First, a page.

At no time is the hunting better than from the close of deer season to the end of partridge season, February 29, 1996. With fewer people, less leaves on the trees, the homebody birds occupying smaller territories they are easier to find, see and bag.
The RUFFED GROUSE, a 17 to 20 inch bird with 5 1/2 to 7 1/2 blunt tail weighs about 1/4 pound dressed out. GROUSE hinting is challenging, frustrating but always exciting. Upon being flushed a 100 to 150 yard flight is normal. Should you miss your first shot you may have a chance again by following the bird.
Wintertime GROUSE prefer stands of pine, aspen or maple saplings for safety. Also they like grape and blueberry thickets. GROUSE drink twice a day, after each meal, morning and evening and edge oiented so loook for forest roads and small woods openings.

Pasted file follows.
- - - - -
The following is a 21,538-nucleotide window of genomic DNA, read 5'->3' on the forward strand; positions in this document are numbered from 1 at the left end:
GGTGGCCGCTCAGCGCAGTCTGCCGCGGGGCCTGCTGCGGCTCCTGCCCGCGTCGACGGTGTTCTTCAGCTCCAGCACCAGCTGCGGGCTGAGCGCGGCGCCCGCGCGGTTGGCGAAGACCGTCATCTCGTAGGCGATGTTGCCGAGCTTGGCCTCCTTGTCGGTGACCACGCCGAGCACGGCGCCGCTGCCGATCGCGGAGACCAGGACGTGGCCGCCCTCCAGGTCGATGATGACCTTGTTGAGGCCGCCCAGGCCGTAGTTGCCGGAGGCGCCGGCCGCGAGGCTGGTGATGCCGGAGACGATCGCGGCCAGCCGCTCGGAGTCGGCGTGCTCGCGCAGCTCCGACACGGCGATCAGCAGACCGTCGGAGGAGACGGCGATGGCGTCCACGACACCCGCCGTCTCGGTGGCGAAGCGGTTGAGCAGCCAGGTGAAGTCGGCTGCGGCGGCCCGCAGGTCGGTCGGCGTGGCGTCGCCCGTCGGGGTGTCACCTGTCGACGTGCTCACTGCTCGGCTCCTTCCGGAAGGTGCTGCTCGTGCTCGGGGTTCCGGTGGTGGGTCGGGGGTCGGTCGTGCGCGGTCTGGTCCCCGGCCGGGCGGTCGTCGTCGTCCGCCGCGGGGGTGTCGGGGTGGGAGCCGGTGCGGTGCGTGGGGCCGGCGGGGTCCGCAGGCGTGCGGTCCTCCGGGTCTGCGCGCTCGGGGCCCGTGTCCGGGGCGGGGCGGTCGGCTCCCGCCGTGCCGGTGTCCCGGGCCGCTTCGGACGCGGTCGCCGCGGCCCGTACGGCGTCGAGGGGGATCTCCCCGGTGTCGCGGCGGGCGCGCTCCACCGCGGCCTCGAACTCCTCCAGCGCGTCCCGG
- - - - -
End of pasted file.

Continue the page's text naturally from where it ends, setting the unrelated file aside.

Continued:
The gun for you is one you are most comfortable using. Fred like a 20 gauge withh #6 or #7 1/2 high brass factory shell with a 1/2 ounce load. This is sufficient fire power for GROUSE hunting.
Robert Bateman says, “The RUFFED GROUSE is one of the best known birds in North America. It is well loved by sportsmen and naturalists. Yhe deep drumming in the spring, the whirr of his wings in the fall strikes a responsive call to all who love the outdoors. The male is built for display. His tail can be straight as a stick or fan fuller than a semi- circle. His neck ruff can lay flat or spread wide in a black circle.”